Last Thursday’s North Rainier Zoning meeting (background here) drew a couple of hundred people and perhaps 60 commenters in spite of the unseasonably warm weather. There was a short presentation by the Department of Planning and Development (DPD) followed by over 90 minutes of public comment. DPD envisions the Lowe’s site, with the tallest proposed heights and the source of much angst, as not just housing, but hopefully a corporate or educational campus.
Perhaps someone will have the fortitude to go through and count the comments, but my impression was the pro and anti speakers were roughly evenly split, with the clearest division between longtime residents (mostly opposed, and speaking early) and people who have been there less than 10 years (mostly in favor, and speaking late). It’s a good example of how fixed transit investment builds its ridership through a natural process of sorting: people for whom rail is an important amenity are disproportionately likely to settle near stations.
The most common theme in the comments — whether “yes but” or “hell no” — was the thirst for an economic development strategy for the Rainier Valley. With the gruesome economic history of the Southeast, many fear that without a conscious plan the storefronts will be empty and what jobs do exist in this neighborhood won’t be replaced. It’s an understandable desire, but some of the people calling for “quality jobs” at a headquarters like Amazon’s might be careful what they wish for. After all, a global employer won’t simply hire the Franklin High School class of 2015: they’ll recruit globally, and many of their employees will choose to bid up rents in the Southeast. I take a relaxed view of gentrification, as opposed to displacement, but others do not.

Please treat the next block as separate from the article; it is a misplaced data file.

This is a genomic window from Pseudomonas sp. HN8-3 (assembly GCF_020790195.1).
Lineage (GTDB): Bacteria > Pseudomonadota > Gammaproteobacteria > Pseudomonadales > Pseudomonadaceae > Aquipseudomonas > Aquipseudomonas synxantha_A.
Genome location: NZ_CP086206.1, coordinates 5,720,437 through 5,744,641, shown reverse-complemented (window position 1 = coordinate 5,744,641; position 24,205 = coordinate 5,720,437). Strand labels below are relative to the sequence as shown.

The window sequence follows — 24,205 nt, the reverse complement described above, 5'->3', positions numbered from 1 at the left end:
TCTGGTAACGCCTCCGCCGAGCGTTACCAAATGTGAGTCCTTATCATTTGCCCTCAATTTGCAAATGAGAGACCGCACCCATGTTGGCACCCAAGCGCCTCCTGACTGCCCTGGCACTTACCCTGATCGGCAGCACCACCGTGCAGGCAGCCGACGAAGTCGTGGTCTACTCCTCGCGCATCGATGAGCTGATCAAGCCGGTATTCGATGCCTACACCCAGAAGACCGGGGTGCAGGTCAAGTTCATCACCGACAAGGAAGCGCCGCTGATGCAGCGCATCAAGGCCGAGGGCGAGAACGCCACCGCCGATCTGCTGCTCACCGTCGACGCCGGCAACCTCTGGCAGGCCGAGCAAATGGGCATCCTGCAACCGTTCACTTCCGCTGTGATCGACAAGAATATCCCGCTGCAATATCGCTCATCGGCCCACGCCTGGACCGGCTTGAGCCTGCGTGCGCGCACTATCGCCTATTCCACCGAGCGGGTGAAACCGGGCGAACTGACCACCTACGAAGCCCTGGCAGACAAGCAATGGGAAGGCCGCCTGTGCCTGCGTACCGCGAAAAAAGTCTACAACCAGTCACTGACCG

Beyond that, the criticisms were so varied that the Council will have trouble finding ways to improve the plan in the eyes of the community. There were complaints that there wasn’t enough affordable housing, or that the Rainier Valley already had enough of it. Some thought the war on cars had gone too far, and others that high speeds still made our streets unsafe. Developers are simultaneously losing their shirts on empty TOD and making obscene profits at the expense of residents. And lastly, some argued that the retail and service jobs from storefronts weren’t good enough, while others passionately argued to preserve the retail jobs at Lowe’s.
The other opposition thread was complaint about outreach. Of course, project opponents never think it’s time to move on until (absurdly) every last citizen is well-informed. Nevertheless, Rainier Valley Post editor Amber Campbell (who didn’t take a position on the upzone itself) pointed out that her very-plugged-in publication has had only intermittent notification, suggesting DPD is missing some low-hanging fruit. But there is a cost to delay: the time lost is time where more people who seek housing in Seattle have to go elsewhere, people don’t have jobs, and the temporary advantage that the Rainier Valley has in transit quality slips away.
Thanks to the people who came out on a nice night to participate in the process.